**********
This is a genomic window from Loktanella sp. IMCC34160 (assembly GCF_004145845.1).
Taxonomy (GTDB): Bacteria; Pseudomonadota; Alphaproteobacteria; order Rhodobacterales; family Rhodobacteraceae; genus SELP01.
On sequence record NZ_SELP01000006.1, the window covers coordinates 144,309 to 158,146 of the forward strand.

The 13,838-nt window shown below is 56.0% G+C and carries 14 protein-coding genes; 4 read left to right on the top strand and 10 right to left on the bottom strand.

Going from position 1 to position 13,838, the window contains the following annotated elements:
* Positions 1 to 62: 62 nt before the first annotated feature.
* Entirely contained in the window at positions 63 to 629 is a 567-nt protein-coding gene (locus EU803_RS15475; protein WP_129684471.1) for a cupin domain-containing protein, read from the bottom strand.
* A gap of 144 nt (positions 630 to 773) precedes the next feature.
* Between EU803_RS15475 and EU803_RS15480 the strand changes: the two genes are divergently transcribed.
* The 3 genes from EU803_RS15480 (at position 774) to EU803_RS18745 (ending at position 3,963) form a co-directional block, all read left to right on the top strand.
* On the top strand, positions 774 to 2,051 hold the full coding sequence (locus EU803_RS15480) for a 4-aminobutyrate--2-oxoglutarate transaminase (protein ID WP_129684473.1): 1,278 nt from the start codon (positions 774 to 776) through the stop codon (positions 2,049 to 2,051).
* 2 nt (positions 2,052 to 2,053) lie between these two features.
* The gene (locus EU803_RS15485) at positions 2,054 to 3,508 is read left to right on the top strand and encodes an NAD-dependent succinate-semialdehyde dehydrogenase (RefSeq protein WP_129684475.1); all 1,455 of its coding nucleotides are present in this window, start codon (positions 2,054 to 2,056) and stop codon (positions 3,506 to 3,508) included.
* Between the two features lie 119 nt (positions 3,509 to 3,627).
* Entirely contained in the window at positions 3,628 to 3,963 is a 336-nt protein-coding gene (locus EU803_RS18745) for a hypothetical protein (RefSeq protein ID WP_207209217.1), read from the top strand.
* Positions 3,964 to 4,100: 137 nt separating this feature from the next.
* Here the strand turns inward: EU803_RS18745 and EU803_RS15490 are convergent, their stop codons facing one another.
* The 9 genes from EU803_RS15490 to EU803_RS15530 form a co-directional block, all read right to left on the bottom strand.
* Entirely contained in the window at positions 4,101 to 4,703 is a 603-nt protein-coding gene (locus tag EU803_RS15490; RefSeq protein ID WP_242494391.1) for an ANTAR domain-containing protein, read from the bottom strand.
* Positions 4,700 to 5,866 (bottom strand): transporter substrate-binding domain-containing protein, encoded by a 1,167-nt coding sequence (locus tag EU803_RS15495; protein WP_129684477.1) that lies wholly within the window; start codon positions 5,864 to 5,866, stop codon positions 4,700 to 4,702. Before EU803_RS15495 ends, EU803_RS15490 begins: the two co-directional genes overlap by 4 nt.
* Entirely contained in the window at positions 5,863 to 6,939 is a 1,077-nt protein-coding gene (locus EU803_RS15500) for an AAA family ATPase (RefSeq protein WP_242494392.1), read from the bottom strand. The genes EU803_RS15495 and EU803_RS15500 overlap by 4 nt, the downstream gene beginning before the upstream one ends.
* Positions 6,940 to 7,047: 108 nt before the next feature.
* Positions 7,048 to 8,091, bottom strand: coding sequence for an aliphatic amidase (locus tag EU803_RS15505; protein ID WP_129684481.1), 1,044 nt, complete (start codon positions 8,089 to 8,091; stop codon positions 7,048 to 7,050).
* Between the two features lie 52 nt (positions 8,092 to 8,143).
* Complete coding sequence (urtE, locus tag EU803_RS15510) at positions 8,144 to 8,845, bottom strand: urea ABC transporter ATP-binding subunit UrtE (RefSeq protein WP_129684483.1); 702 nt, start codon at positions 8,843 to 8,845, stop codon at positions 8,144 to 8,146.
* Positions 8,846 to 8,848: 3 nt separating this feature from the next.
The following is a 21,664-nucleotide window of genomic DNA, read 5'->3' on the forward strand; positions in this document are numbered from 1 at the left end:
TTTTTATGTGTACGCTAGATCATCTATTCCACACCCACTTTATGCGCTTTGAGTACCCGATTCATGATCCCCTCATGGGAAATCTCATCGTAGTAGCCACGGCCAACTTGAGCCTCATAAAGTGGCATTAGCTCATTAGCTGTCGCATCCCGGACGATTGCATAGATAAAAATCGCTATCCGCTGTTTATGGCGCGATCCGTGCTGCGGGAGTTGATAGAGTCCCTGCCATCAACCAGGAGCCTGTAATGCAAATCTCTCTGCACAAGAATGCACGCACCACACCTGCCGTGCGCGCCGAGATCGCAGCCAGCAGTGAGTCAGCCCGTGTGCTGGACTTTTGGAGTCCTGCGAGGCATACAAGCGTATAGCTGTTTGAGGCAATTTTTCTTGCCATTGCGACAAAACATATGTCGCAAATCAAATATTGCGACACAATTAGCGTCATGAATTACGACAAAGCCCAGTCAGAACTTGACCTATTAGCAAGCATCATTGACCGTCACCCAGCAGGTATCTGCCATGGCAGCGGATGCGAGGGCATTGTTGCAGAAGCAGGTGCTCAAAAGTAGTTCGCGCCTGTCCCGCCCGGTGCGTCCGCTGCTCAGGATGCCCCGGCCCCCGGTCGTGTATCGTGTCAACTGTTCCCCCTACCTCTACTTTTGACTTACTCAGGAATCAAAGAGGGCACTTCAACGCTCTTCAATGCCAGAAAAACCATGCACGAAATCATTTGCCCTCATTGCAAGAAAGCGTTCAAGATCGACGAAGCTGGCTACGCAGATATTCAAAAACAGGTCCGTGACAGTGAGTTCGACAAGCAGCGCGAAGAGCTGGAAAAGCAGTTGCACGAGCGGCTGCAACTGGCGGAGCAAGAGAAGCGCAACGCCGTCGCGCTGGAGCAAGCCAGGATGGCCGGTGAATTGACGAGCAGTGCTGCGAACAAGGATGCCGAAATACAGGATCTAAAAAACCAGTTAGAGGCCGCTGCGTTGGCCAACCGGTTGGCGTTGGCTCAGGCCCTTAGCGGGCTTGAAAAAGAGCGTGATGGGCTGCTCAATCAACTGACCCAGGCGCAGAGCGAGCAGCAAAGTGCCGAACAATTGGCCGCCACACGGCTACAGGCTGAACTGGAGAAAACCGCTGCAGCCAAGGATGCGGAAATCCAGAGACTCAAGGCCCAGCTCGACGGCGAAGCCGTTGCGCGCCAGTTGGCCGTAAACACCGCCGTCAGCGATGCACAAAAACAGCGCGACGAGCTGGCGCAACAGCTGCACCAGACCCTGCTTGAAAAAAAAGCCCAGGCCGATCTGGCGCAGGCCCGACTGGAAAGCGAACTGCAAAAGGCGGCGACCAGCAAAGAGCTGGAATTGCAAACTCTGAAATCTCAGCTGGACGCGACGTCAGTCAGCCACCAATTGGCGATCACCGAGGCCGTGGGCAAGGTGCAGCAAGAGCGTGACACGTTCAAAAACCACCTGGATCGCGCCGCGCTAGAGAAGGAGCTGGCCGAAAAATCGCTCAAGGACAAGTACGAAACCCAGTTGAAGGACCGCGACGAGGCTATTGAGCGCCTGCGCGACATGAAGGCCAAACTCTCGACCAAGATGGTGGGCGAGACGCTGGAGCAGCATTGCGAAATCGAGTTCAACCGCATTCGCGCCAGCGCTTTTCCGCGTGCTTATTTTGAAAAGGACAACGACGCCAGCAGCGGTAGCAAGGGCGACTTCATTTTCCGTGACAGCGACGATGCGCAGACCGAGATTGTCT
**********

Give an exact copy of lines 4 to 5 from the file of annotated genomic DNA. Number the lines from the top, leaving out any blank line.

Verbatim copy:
The 13,838-nt window shown below is 56.0% G+C and carries 14 protein-coding genes; 4 read left to right on the top strand and 10 right to left on the bottom strand.

Going from position 1 to position 13,838, the window contains the following annotated elements: